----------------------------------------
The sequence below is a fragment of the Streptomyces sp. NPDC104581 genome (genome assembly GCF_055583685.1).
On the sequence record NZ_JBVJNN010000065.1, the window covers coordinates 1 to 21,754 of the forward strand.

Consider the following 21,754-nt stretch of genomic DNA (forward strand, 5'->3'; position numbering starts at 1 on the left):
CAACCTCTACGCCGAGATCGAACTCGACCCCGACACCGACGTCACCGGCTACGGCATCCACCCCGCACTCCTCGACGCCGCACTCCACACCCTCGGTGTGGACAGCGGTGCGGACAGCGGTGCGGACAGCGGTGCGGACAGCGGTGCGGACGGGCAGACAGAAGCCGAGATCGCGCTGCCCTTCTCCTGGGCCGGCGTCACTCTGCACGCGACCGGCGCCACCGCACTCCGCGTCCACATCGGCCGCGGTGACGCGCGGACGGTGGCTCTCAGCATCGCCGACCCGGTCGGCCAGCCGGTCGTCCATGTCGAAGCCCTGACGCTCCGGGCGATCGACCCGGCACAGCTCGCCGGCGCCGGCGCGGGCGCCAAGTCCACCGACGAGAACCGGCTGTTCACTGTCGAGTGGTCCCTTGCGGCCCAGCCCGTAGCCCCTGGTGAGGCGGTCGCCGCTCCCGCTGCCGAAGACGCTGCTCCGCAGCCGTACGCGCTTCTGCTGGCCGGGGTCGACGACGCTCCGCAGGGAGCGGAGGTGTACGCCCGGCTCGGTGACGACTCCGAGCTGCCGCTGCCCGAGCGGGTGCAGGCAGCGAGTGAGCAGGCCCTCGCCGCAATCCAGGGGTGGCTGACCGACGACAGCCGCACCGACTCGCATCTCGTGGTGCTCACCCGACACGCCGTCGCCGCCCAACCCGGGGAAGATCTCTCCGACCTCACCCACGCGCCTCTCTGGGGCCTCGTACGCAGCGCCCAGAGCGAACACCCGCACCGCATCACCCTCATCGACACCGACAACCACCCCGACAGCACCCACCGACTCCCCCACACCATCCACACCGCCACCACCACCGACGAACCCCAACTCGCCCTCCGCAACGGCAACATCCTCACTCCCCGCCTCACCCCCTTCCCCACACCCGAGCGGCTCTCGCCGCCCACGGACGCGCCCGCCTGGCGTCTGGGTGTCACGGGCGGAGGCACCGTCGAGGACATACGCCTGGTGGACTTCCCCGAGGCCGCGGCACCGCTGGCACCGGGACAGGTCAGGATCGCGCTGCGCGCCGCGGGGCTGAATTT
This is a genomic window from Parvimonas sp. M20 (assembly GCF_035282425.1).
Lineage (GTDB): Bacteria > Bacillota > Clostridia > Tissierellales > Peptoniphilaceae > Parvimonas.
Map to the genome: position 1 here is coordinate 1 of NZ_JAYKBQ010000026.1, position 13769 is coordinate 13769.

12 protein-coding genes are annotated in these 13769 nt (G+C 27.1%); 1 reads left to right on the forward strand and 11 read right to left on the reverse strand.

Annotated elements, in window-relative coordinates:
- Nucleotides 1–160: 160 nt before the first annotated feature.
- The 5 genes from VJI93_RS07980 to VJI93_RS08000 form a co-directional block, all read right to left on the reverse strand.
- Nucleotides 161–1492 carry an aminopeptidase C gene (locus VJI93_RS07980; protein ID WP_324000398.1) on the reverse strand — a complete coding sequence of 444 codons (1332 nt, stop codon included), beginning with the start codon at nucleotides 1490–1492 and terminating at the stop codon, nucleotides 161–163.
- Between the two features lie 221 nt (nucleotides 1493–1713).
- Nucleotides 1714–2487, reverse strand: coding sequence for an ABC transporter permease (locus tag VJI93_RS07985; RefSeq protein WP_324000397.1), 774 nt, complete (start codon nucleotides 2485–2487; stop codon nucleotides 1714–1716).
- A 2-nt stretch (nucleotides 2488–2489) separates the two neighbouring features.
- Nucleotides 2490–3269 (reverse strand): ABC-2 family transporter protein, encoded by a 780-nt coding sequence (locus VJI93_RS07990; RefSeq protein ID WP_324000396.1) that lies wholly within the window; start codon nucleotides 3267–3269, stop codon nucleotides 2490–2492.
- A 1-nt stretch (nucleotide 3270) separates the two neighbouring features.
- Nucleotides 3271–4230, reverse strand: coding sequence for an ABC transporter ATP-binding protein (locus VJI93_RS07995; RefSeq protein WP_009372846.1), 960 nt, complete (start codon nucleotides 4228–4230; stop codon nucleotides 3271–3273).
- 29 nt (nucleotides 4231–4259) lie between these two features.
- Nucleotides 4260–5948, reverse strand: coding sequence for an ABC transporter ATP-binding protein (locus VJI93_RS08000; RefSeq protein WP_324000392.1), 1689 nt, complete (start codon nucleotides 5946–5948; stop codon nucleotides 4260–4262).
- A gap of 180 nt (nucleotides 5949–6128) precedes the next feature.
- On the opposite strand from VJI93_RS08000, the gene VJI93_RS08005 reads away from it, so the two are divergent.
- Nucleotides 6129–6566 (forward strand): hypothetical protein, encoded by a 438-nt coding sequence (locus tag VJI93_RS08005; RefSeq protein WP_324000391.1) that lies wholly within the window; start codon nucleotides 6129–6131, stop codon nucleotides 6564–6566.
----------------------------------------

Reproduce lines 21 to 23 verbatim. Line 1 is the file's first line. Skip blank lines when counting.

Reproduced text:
- A gap of 180 nt (nucleotides 5949–6128) precedes the next feature.
- On the opposite strand from VJI93_RS08000, the gene VJI93_RS08005 reads away from it, so the two are divergent.
- Nucleotides 6129–6566 (forward strand): hypothetical protein, encoded by a 438-nt coding sequence (locus tag VJI93_RS08005; RefSeq protein WP_324000391.1) that lies wholly within the window; start codon nucleotides 6129–6131, stop codon nucleotides 6564–6566.